Kanva. My child,

Like Sharmishtha, Yayati's wife,
  Win favour measured by your worth;
And may you bear a kingly son
  Like Puru, who shall rule the earth.

Gautami. My child, this is not a prayer, but a benediction.

Kanva. My daughter, walk from left to right about the fires in which the offering has just been thrown. (All walk about.)

The holy fires around the altar kindle,
  And at their margins sacred grass is piled;
Beneath their sacrificial odours dwindle
  Misfortunes. May the fires protect you, child!

(SHAKUNTALA walks about them from left to right.)

Kanva. Now you may start, my daughter. (He glances about.) Where are Sharngarava and Sharadvata? (Enter the two pupils.)

The two pupils. We are here, Father.

Kanva. Sharngarava, my son, lead the way for your sister.

Sharngarava. Follow me. (They all walk about.)

Kanva. O trees of the pious grove, in which the fairies dwell,

She would not drink till she had wet
Your roots, a sister's duty,
Nor pluck your flowers; she loves you yet
Far more than selfish beauty.

’Twas festival in her pure life
When budding blossoms showed;
And now she leaves you as a wife--
Oh, speed her on her road!

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Sharngarava (listening to the song of koïl-birds). Father,

The trees are answering your prayer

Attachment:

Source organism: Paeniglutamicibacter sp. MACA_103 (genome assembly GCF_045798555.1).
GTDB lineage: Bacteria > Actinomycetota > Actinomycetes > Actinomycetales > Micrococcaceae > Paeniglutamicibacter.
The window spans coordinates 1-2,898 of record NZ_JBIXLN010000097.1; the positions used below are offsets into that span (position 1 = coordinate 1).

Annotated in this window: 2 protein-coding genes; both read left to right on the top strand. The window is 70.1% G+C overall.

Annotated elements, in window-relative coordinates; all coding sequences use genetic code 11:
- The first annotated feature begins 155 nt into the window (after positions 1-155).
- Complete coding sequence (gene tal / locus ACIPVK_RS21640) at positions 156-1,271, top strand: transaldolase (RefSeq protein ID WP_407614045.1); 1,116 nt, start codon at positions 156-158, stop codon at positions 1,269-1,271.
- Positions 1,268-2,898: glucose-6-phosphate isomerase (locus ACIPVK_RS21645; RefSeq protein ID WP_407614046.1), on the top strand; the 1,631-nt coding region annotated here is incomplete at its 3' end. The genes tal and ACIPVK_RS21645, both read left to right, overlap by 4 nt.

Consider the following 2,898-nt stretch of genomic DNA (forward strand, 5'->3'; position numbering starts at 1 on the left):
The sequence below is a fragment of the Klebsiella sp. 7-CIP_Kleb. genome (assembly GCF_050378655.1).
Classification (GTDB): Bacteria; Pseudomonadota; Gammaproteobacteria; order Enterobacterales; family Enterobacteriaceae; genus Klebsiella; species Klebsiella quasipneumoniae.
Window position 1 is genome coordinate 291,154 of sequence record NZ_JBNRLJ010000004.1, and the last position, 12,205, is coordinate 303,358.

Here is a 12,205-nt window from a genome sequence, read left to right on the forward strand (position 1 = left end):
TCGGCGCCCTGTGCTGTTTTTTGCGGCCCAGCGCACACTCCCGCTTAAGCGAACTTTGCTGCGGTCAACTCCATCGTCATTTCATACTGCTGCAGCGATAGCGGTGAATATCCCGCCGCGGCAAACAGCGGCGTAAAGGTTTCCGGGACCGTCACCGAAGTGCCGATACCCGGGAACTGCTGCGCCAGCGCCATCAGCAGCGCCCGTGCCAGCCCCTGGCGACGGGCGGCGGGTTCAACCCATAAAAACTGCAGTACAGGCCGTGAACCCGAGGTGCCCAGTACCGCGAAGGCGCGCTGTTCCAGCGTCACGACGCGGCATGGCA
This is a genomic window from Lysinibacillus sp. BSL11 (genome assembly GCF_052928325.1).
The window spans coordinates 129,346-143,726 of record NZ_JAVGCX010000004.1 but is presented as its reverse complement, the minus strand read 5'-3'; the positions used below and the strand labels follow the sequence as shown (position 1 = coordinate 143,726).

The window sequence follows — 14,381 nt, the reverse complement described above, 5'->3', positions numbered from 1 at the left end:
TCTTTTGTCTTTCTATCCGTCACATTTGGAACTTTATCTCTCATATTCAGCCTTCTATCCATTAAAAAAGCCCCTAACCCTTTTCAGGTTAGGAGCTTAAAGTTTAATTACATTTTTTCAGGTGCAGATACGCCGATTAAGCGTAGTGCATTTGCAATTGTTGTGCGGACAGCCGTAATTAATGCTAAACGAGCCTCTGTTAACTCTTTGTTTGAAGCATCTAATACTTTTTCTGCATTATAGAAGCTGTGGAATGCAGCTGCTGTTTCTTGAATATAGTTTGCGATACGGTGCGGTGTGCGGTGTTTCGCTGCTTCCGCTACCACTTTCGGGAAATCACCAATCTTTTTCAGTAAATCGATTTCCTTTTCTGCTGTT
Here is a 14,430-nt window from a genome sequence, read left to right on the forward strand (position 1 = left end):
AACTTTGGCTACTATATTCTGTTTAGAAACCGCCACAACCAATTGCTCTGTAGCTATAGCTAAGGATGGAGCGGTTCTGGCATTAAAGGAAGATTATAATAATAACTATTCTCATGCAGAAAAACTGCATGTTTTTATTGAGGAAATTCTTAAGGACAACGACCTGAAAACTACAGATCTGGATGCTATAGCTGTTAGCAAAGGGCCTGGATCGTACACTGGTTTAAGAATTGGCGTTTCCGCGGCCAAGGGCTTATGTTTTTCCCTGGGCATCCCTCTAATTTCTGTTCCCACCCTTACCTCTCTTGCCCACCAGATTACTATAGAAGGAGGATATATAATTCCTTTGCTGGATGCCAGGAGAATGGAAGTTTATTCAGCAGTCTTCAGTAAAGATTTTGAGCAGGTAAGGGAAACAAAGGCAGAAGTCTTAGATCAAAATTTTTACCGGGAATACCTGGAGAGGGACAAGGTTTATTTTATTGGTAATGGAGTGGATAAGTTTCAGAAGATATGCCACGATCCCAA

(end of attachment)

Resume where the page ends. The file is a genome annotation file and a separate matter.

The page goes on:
In cooing cuckoo-song,
Bidding Shakuntala farewell,
  Their sister for so long.

Invisible beings.

May lily-dotted lakes delight your eye;
  May shade-trees bid the heat of noonday cease;
May soft winds blow the lotus-pollen nigh;
  May all your path be pleasantness and peace.

(All listen in astonishment.)

Gautami. My child, the fairies of the pious grove bid you farewell. For they love the household. Pay reverence to the holy ones.

Shakuntala (does so. Aside to PRIYAMVADA). Priyamvada, I long to see my husband, and yet my feet will hardly move. It is hard, hard to leave the hermitage.

Priyamvada. You are not the only one to feel sad at this farewell. See how the whole grove feels at parting from you.

The grass drops from the feeding doe;
  The peahen stops her dance;
Pale, trembling leaves are falling slow,
  The tears of clinging plants.